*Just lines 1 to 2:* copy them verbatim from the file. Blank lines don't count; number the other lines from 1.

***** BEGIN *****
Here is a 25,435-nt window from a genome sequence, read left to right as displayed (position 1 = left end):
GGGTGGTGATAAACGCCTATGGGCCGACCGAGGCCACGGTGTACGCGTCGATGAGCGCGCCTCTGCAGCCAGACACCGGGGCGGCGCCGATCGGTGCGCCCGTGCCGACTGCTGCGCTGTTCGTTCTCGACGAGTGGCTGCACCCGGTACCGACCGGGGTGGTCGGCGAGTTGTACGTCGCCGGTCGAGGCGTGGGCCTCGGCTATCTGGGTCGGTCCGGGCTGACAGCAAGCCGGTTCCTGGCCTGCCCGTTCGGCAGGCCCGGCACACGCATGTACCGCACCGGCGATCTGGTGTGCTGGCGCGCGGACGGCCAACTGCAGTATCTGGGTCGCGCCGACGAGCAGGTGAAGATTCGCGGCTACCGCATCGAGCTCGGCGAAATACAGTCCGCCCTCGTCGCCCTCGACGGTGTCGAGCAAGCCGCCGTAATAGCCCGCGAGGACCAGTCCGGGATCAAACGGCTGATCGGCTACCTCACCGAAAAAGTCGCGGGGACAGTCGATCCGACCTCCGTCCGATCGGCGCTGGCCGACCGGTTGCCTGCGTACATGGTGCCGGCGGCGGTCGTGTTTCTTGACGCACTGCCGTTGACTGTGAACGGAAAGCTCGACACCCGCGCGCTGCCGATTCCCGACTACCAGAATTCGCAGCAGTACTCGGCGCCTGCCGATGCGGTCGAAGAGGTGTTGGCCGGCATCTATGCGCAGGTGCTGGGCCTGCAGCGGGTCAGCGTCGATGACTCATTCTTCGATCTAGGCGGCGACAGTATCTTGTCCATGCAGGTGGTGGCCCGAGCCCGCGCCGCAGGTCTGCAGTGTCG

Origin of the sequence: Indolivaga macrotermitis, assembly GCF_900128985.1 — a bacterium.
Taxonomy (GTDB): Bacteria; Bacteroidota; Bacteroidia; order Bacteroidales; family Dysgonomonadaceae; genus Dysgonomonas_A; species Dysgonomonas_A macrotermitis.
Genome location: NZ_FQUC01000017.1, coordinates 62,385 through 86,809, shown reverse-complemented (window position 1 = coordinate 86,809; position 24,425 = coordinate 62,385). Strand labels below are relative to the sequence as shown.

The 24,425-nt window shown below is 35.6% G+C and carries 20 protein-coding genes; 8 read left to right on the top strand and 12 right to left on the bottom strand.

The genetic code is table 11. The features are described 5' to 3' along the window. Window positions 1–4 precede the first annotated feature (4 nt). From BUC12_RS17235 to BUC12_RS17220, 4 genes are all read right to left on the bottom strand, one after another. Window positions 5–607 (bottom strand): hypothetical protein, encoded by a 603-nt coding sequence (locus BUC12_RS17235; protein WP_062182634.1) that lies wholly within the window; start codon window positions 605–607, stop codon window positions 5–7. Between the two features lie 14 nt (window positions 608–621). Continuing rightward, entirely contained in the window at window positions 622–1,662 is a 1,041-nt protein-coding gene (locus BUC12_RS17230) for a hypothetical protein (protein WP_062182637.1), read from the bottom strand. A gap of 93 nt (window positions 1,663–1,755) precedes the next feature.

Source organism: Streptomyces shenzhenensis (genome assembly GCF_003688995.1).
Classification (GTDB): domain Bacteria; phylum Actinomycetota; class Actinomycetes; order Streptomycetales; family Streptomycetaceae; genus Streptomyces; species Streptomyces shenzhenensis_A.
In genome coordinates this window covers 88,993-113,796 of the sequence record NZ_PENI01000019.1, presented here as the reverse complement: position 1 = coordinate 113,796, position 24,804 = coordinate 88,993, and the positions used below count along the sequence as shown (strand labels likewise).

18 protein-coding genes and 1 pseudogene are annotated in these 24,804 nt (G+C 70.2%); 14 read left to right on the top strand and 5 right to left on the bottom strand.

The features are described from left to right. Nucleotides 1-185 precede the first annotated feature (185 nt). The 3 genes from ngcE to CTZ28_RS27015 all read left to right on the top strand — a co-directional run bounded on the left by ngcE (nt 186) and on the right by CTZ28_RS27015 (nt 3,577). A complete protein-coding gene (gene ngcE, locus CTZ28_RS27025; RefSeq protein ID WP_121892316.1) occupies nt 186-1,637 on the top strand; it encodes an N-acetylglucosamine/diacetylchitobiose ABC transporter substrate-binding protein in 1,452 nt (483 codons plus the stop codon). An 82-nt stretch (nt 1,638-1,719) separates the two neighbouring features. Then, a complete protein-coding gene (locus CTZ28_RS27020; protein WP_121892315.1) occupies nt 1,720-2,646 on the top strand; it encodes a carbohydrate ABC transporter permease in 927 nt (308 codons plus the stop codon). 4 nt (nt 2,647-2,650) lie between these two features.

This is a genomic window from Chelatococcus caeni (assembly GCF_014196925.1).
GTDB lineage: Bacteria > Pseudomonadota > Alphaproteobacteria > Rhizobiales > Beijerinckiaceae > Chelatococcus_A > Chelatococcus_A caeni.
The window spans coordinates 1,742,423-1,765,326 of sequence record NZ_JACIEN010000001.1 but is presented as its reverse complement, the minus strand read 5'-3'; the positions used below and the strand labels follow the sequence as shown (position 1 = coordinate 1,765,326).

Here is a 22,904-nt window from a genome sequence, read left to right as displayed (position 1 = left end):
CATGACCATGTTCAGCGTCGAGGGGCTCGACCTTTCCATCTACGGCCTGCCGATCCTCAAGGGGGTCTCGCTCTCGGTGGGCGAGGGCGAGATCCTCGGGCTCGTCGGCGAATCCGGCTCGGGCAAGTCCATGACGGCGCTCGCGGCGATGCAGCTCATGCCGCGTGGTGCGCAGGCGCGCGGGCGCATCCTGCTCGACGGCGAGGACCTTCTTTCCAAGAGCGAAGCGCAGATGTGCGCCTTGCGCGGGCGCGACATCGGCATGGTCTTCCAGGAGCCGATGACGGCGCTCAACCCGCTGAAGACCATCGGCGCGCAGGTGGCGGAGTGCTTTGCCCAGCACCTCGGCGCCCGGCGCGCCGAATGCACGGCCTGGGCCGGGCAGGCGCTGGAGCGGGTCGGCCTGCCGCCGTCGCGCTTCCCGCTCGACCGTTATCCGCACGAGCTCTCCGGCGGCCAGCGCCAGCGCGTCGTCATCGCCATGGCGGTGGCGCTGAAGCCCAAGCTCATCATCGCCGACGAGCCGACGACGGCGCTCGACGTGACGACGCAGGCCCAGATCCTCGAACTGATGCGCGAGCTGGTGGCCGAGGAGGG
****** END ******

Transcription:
Here is a 25,435-nt window from a genome sequence, read left to right as displayed (position 1 = left end):
GGGTGGTGATAAACGCCTATGGGCCGACCGAGGCCACGGTGTACGCGTCGATGAGCGCGCCTCTGCAGCCAGACACCGGGGCGGCGCCGATCGGTGCGCCCGTGCCGACTGCTGCGCTGTTCGTTCTCGACGAGTGGCTGCACCCGGTACCGACCGGGGTGGTCGGCGAGTTGTACGTCGCCGGTCGAGGCGTGGGCCTCGGCTATCTGGGTCGGTCCGGGCTGACAGCAAGCCGGTTCCTGGCCTGCCCGTTCGGCAGGCCCGGCACACGCATGTACCGCACCGGCGATCTGGTGTGCTGGCGCGCGGACGGCCAACTGCAGTATCTGGGTCGCGCCGACGAGCAGGTGAAGATTCGCGGCTACCGCATCGAGCTCGGCGAAATACAGTCCGCCCTCGTCGCCCTCGACGGTGTCGAGCAAGCCGCCGTAATAGCCCGCGAGGACCAGTCCGGGATCAAACGGCTGATCGGCTACCTCACCGAAAAAGTCGCGGGGACAGTCGATCCGACCTCCGTCCGATCGGCGCTGGCCGACCGGTTGCCTGCGTACATGGTGCCGGCGGCGGTCGTGTTTCTTGACGCACTGCCGTTGACTGTGAACGGAAAGCTCGACACCCGCGCGCTGCCGATTCCCGACTACCAGAATTCGCAGCAGTACTCGGCGCCTGCCGATGCGGTCGAAGAGGTGTTGGCCGGCATCTATGCGCAGGTGCTGGGCCTGCAGCGGGTCAGCGTCGATGACTCATTCTTCGATCTAGGCGGCGACAGTATCTTGTCCATGCAGGTGGTGGCCCGAGCCCGCGCCGCAGGTCTGCAGTGTCG